Another drawback when using with was the impossibility of using guards. There was therefore no easy way to rewrite the following code using with .

case HTTPoison.get(url) do   {:ok, %Response{status_code: code, body: body}} when code in 200..299 ->     case Poison.decode(body) do       {:ok, data} -> data       _           -> :error     end   _ -> :error end 

With Elixir 1.3, we will be able to use guards in with , so the above code can be rewritten as follow.

with {:ok, %Response{status_code: code, body: body}}         when code in 200..299 <- HTTPoison.get(url),      {:ok, data} <- Poison.decode(body) do   data else   _ -> :error end 

You can check the ticket in the issue tracker for more info.

Calendar datatypes

Another important change in Elixir 1.3 is the addition of date related datatypes in the standard libraries. Until Elixir 1.2, we had two very good libraries for working with dates and times:

Thanks a lot to their authors for the great work. The biggest drawback, however, of not having these types in the standard library is the interoperability between libraries. If a library A uses timex while another library B uses calendar, it takes some work to make everything work smoothly together.

From Elixir 1.3, types to work will time and dates will be introduced in the standard library, and the libraries will therefore be using these types, which will make them interoperable for most common cases.

The types which will be introduced are:

  • Calendar
  • Date
  • Time
  • NaiveDateTime
  • DateTime

Calendar will contain typespecs for datetime related types, NaiveDateTime is a datetime without a timezone, and the other three types are what we could expect from the name. An ISO8601 calendar implementation, with probably parse and format should also be added to the standard library. However, timezone support and other calendar implementations will not be added to the standard library so we will continue to rely on libraries for these.

You can check the relevant PR for more information.

escript installation related tasks

As most of you probably already know escript are a very convenient way to distribute executables that can be run with only Erlang installed on the machine.

A CLI tool can be compiled by simply adding

escript: [main_module: MyApp.CLI] 

to mix.exs project, as long as MyApp.CLI exports a main/1 . It is then only a matter of running mix escript.build to get a packaged executable.

This is perfect to distribute with attachments in GitHub releases for example.

With Elixir 1.3, we now have a way to install escript s from an URL, which makes installing such binaries really trivial.

For example, to distribute an Elixir CLI tool, adding the following install instructions in the README will now be sufficient.

mix escript.install https://example.com/my-escript 

There are also the mix escript to list the currently installed escript s, and mix escript.uninstall to uninstall an escript .

Although this may not seem such an important change, I think that having a unified way of installing and managing binaries is very helpful.

You can find more information in the relevant PR .

ExUnit diff

Until 1.2, when a test case failed, we had the expected output and the actual output, but no easy way to compare them. Elixir 1.3 introduces a very nice and easy to understand diff, which will probably save us a lot of time especially when working with large data structures or strings.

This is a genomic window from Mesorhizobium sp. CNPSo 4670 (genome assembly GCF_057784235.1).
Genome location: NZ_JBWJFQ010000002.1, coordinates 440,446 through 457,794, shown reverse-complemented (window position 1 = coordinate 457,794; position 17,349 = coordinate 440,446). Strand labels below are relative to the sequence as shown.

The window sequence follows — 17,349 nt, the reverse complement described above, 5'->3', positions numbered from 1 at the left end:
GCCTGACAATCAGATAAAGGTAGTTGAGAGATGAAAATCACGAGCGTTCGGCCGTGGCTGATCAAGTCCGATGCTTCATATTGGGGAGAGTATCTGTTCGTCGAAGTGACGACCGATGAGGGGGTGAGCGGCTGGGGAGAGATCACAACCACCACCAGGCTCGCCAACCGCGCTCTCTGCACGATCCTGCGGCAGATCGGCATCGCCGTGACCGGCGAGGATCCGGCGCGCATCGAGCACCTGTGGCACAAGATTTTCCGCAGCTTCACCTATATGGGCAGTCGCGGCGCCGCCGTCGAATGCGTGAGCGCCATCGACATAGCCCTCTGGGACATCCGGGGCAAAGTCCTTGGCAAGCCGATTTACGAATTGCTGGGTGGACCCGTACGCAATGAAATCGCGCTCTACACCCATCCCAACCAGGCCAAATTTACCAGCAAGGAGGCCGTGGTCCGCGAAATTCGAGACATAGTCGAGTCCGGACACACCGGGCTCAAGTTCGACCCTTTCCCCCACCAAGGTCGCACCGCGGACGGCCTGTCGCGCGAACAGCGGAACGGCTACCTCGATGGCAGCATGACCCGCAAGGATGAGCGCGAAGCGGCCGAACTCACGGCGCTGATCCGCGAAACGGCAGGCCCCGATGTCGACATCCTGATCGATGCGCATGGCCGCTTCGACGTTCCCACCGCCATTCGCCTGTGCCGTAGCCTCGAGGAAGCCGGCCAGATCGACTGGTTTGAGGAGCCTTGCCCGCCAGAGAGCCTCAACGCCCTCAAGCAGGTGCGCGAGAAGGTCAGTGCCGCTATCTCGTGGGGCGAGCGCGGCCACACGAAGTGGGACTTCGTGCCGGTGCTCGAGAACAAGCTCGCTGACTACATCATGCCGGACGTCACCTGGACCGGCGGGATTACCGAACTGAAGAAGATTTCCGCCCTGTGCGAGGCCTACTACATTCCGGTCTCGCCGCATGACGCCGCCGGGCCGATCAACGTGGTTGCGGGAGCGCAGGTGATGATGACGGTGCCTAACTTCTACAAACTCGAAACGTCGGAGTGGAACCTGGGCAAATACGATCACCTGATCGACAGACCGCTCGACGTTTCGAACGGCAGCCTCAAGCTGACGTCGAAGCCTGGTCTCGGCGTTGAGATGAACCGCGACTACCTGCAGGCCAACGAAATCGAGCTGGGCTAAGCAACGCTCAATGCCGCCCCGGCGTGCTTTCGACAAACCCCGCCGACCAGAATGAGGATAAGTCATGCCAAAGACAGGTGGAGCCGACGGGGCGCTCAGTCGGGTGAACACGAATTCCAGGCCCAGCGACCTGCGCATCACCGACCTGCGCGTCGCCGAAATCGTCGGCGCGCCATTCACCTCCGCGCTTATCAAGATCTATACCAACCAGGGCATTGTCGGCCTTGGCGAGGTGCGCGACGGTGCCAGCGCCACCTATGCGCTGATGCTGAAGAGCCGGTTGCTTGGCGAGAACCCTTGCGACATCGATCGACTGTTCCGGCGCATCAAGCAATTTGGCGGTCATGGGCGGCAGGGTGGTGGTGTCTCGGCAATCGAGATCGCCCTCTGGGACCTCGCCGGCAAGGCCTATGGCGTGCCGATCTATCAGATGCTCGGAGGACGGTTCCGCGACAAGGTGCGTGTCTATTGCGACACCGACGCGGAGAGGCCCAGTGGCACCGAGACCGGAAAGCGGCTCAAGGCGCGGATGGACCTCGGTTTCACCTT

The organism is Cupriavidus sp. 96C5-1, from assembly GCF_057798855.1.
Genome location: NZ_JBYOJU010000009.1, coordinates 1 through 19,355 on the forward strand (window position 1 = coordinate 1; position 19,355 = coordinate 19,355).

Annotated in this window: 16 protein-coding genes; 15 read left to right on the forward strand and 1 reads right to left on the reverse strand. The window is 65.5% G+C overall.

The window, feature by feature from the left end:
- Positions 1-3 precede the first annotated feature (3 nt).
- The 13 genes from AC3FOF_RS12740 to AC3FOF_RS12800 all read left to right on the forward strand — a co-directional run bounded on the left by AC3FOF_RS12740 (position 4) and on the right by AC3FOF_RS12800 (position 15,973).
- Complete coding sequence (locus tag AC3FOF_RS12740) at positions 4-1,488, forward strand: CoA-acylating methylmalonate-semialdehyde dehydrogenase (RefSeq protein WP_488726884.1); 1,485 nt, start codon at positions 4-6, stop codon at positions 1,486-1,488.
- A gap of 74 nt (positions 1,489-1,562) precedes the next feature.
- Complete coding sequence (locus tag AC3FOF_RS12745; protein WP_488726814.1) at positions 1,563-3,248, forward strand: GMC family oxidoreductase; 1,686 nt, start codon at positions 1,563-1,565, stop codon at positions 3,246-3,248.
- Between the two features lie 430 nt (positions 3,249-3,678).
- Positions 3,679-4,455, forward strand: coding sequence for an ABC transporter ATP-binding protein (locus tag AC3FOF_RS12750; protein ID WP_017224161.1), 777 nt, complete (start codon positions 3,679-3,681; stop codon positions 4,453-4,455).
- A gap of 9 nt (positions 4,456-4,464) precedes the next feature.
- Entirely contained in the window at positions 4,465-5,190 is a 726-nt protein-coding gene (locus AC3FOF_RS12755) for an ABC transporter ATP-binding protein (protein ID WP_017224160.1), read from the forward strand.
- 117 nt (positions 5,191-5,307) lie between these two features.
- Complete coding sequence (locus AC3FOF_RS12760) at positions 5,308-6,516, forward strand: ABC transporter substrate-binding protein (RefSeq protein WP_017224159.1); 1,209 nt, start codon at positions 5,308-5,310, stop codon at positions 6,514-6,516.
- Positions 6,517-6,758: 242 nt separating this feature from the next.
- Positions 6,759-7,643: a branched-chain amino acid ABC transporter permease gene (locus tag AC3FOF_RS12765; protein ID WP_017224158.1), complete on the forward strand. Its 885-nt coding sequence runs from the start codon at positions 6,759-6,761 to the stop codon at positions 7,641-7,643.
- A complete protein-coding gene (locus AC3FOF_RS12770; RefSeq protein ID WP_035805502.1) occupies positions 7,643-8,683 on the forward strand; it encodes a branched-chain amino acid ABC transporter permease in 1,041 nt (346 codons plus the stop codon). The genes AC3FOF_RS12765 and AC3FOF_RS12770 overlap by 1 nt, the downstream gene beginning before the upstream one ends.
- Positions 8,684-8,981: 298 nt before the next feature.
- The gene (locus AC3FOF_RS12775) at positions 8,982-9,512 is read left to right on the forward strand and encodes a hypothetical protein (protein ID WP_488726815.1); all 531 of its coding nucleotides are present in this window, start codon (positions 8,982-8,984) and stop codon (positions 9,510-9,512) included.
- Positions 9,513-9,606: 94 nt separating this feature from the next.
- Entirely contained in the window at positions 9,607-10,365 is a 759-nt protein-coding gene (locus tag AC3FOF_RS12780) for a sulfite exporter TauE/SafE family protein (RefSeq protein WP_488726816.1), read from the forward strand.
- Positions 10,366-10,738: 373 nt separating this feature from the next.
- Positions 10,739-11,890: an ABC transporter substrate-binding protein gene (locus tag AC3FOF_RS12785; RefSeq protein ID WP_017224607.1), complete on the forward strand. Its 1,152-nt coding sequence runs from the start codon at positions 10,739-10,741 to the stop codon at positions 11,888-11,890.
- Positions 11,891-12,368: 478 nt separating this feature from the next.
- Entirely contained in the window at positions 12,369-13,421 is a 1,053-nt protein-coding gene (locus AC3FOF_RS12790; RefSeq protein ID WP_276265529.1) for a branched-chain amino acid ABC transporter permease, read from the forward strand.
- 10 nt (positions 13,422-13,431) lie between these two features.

An image is worth a thousand words, so here we go:

Until Elixir 1.2

What&#x27;s coming in Elixir 1.3

From Elixir 1.3

What&#x27;s coming in Elixir 1.3

As you can see, a clean diff line has been added with a nice formatted diff.

For this addition, String.myers_difference/2 has been added to the String module.

iex(1)> String.myers_difference("foobar", "fopbar") [eq: "fo", del: "o", ins: "p", eq: "bar"] 

This improvement is divided in multiple PRs, but the largest part, including the diff algorithm implementation has been merged in this PR .

make compiler addition

Erlang, and by extension Elixir support Native Implemented Functions (NIFs), which is great for CPU intensive task, especially when immutability can make things slow.

A very good example usage of NIFs is the comeonin package, which provides the bcrypt and blowfish algorithms.

However, before Elixir 1.3, it was a little tedious to distribute a library containing NIFs, and for example comeonin had to write its own compiler to compile the NIFs.

As running make is a pretty common use case, Elixir 1.3 now integrates a make compiler, which can be used by simply adding :make under the :compilers key of the mix project. It should also allow to customize the targets to run and the Makefile to use, but the feature has not been merged yet as I am writing this.

Changes in defdelegate

There has been a few changes in defdelegate . Let’s start by the “bad” news. Using defdelegate with lists, and the :append_first option have been deprecated.

The following calls will therefore both receive a deprecation warning.

defdelegate [reverse(list), max(list)], to: :lists # warning: passing a list to Kernel.defdelegate/2 is deprecated, please define each delegate separately  defdelegate map(list, callback), to: :lists, append_first: true # warning: Kernel.defdelegate/2 :append_first option is deprecated 

The reason for deprecating usage with lists is

You want each defdelegate to be on its own line so you can control module attributes like @doc

and the reason behind the deprecation of :append_first is that Elixir 1.3 will support optional parameters in defdelegate .

Until Elixir 1.2, given the following module

defmodule Hound.Helpers.Session do   def start_session(opts // []) do     # ...   end end 

if we wanted to use a delegate we had to write

def Hound do   defdelegate start_session,       to: Hound.Helpers.Session   defdelegate start_session(opts), to: Hound.Helpers.Session end 

to support both the case where opts uses its default value and the case where we pass opts .

From Elixir 1.3, we will now be able to write

def Hound do   defdelegate start_session(opts // []), to: Hound.Helpers.Session end